Sunday, November 24, 2013

Assistance for Philippines Continues to Pour In from Freight and Logistics Community

Once Again a Disaster Sees the Industry Show its True Colours
Shipping News Feature

PHILIPPINES – As we pointed out in recent articles the freight and logistics community is always the quickest off the mark when it comes to responding to the great natural disasters of our time and in the wake of super typhoon Haiyan, and two weeks after the event the list of companies and organisations hurrying to donate and deliver aid gets ever longer, with many attending to the practicalities before releasing details of their activities. Container shipping operation K Line has donated around $50,000 via the Rayomar Outreach Foundation Inc. (ROFI), a charitable institution founded by Rayomar Group, K Line’s business partner in the Philippines, as well as to provide seafarers, their families, and students of maritime academies with financial support. So far this equates to about $200,000 in total.

ROFI is a charitable institution to support a livelihood, medical care and education, as well as to as to collect donation and to support volunteering activities and another charity which is actively involved in assisting victims of the Filipino disaster is the Apostleship of the Sea (AoS), an agency of the Catholic Bishops’ Conferences of England & Wales and Scotland. It has emerged that fishermen and coastal communities make up more than half of the casualties in the Visayas, one of the main areas ravaged by the storm and the charity is targeting its aid at the seafaring community, particularly the affected fishing communities.

It is estimated that as many as 160,000 Filipino seafarers are directly affected by the typhoon and AoS’ port chaplains have come out in full force all around the globe to support the cause. AoS Dublin port chaplain Rose Kearney said volunteers were collecting and packing baby clothing to give to seafarers on-board their ships whilst Father Bruno Ciceri of the Pontifical Council for the Pastoral Care of Migrants and Itinerant People, which coordinates the activities of AoS worldwide, said AoS Manila is providing free accommodation to returning seafarers who need somewhere to stay while they trace their families turning the AoS centre in Cebu into a logistics hub.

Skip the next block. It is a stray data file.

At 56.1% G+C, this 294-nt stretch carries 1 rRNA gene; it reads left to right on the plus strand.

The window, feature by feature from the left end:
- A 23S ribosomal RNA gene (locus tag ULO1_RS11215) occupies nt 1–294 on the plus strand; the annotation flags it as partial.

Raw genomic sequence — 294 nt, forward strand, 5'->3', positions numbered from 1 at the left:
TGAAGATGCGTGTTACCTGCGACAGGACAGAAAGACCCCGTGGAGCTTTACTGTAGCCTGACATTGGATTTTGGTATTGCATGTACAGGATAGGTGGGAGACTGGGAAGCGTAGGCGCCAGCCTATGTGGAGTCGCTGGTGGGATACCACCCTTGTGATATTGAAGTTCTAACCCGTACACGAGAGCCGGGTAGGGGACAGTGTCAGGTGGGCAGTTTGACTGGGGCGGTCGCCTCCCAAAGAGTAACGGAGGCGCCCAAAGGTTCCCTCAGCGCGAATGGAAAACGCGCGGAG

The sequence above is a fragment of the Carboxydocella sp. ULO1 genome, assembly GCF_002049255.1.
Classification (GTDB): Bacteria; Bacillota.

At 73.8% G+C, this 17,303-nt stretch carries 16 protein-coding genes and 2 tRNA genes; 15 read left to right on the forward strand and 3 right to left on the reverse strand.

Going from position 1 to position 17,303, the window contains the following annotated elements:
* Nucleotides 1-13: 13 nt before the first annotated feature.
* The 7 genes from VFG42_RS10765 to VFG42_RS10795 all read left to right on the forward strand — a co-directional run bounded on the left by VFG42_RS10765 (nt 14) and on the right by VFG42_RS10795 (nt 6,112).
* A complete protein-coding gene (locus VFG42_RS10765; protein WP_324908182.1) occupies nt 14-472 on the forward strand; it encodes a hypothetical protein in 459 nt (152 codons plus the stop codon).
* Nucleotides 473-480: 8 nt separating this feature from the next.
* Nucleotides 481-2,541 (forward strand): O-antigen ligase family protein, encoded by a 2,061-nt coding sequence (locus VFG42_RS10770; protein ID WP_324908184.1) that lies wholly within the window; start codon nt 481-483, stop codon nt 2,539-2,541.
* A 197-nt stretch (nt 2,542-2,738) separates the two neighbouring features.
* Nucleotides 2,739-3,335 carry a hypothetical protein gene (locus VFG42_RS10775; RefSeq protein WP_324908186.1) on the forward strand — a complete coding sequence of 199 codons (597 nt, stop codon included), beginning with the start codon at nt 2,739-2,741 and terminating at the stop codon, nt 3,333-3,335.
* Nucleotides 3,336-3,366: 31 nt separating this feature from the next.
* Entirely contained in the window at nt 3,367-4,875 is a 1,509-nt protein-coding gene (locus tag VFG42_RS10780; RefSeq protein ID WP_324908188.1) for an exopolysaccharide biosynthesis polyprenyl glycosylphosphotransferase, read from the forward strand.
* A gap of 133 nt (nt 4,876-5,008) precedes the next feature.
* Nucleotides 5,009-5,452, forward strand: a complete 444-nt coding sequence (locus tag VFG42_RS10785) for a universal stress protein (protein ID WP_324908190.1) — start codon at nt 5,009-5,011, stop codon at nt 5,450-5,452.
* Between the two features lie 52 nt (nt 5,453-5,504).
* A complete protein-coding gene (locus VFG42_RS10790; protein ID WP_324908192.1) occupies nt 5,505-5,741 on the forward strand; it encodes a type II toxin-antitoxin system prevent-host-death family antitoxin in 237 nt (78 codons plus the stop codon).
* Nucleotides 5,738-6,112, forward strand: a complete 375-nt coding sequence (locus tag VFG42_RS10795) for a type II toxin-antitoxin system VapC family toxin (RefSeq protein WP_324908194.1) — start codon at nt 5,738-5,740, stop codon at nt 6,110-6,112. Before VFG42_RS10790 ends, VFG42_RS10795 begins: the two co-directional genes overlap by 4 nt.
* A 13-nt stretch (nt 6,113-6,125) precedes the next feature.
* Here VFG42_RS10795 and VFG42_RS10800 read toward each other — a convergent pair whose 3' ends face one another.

Full commercial operations have now been resumed at the port of Tacloban which was closed for about 12 days after Typhoon Haiyan (locally known as Yolanda) and staff at the Ports Authority and International Container Terminal Services (ICTSI) worked double time to restart operations at the port in order to prepare it as a relief hub. The company shipped forklift trucks, reach stackers and other cargo handling equipment to the port to ensure it was up and running as quickly as possible.

We have seen disaster response teams from Deutsche Post DHL travel to disaster sites in the past and this is again the case with a team located at the regional Mactan Cebu Airport to help manage the logistics of the inbound relief goods sent via air or sea by the international community and help ensure the quick and constant flow of goods to the people in need.

According to the United Nations Office for the Coordination of Humanitarian Affairs (UNOCHA), over 10 million people are affected and more than 660,000 are displaced. Officials in Leyte Province are reporting that hundreds have died in Tacloban City in the most affected area alone. The region is still in desperate need of water, food, medicine, shelter, hygiene and sanitation.

DHL was not the only one of the big carriers with rival group FedEx opening up a special web link giving regular updates and providing useful links to sites accepting donations. FedEx have been flying in vital supplies including food, medicine and water purification equipment in a bid to minimise the effects of diseases which habitually arise in such terrible circumstances.

Photo: A Filipino child benefits from supplies brought in by the World Food Programme.